Microsoft 365 retention policies allow organizations to keep or remove content from workloads like Exchange Online and SharePoint Online. You can apply filters in retention policies, but Microsoft only supports this capability auto-label retention policies. You can go ahead and update a standard retention policy to add a content filter with PowerShell and the policy will work. The question is, how long will it work for before Microsoft changes something on the backend to stop the policy working?
Auto-label retention policies find items in Microsoft 365 locations and apply retention labels to those items. In this article, we explain the steps involved in creating an auto-label retention policy to look for items with sensitivity labels and apply retention labels to those items.
After writing about auto-label policies for Teams meeting recordings, we were asked about how to track the creation of the recordings. The key to be able to report the data us events in the Office 365 audit log. Once you know where to look, it’s easy to find the audit records and extract data about the creation of Teams meeting recordings.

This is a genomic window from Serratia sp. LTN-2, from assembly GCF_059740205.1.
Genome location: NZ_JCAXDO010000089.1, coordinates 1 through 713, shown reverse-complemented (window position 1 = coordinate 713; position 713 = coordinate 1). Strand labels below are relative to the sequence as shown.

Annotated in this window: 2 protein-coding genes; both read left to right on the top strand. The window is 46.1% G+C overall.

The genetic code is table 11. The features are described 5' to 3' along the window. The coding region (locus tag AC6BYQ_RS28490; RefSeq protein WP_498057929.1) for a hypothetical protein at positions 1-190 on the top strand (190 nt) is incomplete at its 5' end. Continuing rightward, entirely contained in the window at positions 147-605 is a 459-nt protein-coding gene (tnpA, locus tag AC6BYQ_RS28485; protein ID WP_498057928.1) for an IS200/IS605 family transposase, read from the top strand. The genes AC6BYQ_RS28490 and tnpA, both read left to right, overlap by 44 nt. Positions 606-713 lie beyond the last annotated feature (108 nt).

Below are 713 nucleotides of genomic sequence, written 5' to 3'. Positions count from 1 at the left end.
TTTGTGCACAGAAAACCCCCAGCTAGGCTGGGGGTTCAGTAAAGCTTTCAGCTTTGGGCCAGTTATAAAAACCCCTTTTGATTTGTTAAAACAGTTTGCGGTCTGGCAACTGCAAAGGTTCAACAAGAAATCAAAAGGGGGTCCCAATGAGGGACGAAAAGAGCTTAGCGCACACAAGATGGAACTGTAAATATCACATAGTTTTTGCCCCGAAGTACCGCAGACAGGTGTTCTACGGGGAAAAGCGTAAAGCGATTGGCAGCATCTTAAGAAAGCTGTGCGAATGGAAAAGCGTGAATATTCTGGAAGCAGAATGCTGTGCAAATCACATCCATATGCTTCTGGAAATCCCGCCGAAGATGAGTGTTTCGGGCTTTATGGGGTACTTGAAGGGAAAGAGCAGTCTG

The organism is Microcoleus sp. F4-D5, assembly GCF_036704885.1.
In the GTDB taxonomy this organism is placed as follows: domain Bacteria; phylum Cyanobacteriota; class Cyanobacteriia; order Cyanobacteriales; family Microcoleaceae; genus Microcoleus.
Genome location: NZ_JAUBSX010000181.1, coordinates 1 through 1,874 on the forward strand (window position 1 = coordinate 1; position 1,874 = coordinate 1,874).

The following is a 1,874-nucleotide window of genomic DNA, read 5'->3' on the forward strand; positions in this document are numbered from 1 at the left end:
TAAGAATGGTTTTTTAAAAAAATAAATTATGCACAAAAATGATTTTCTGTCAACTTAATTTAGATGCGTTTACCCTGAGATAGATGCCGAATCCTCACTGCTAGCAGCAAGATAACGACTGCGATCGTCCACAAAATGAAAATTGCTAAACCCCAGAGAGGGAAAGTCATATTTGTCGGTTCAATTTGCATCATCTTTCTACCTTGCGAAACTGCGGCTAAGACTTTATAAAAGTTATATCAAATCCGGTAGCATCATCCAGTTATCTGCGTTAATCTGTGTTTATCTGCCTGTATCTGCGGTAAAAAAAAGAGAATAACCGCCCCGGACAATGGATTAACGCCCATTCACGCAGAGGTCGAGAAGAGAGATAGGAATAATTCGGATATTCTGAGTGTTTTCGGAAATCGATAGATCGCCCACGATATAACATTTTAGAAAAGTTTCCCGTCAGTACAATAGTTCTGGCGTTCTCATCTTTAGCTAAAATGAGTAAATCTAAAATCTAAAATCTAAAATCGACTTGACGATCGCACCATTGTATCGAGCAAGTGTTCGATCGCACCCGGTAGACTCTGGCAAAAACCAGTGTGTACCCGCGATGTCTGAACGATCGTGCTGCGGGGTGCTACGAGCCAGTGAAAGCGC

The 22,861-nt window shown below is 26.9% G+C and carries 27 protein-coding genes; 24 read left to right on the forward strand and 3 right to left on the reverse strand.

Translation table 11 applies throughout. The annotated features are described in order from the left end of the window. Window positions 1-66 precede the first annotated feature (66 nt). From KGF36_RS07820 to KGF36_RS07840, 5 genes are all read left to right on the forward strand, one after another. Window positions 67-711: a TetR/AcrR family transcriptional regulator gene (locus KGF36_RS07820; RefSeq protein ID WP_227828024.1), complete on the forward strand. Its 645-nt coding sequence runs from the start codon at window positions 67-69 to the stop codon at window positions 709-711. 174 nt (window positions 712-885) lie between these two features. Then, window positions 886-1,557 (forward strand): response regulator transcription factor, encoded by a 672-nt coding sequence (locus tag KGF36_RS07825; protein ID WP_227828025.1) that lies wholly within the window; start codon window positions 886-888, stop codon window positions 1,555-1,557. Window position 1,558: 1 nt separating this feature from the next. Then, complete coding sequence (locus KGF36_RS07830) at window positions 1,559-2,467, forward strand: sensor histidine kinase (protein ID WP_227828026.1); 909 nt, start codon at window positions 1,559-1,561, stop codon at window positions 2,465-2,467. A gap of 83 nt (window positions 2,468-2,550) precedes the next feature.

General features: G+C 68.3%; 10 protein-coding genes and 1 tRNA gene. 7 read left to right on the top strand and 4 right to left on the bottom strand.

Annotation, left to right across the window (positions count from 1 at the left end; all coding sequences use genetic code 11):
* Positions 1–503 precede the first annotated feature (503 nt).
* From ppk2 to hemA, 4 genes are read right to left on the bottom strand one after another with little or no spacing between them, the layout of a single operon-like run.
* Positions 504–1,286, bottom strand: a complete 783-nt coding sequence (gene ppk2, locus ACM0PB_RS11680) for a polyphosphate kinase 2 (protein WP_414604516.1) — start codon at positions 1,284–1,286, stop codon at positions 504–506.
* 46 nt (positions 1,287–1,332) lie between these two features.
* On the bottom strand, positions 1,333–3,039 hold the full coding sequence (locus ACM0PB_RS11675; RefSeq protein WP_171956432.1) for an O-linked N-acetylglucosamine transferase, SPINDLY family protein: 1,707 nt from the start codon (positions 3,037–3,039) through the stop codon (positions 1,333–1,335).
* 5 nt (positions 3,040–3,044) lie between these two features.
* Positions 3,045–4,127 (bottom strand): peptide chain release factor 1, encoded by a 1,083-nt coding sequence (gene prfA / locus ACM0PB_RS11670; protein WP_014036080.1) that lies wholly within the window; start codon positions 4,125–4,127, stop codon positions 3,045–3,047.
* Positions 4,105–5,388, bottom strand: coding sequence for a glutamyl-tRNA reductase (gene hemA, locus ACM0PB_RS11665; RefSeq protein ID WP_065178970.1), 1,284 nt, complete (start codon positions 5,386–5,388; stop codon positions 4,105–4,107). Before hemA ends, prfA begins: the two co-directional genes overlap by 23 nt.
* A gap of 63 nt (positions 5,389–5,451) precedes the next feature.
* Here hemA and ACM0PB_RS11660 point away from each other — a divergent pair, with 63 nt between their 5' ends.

Auto-label policies are a good way to assign retention labels to important files stored in SharePoint Online and OneDrive for Business. The big problem is tracking the progress of auto-labeling. In this article, we explore how to use events logged in the Office 365 audit log to figure out what files are labeled and how long it takes the auto-label policies to process the files. The example explored here is an auto-label policy for Teams meeting recordings.
Teams meeting recordings are now accumulating as MP4 files in OneDrive for Business and SharePoint Online. If you have Office 365 E5 licenses, you can use an auto-label policy to remove recordings after a set period. If you don’t have those licenses and need to remove recordings, you’ll have to come up with another plan, maybe after tracking the creation of recordings through the Office 365 audit log.
A recent Teams Live Event hosted by Microsoft’s Information Protection team discussed the automatic assignment of sensitivity labels to SharePoint Online and OneDrive for Business content. A preview is now available and Microsoft hopes to make this functionality available at the end of March 2020. You’ll need Office 365 E5 or Microsoft 365 E5 licenses.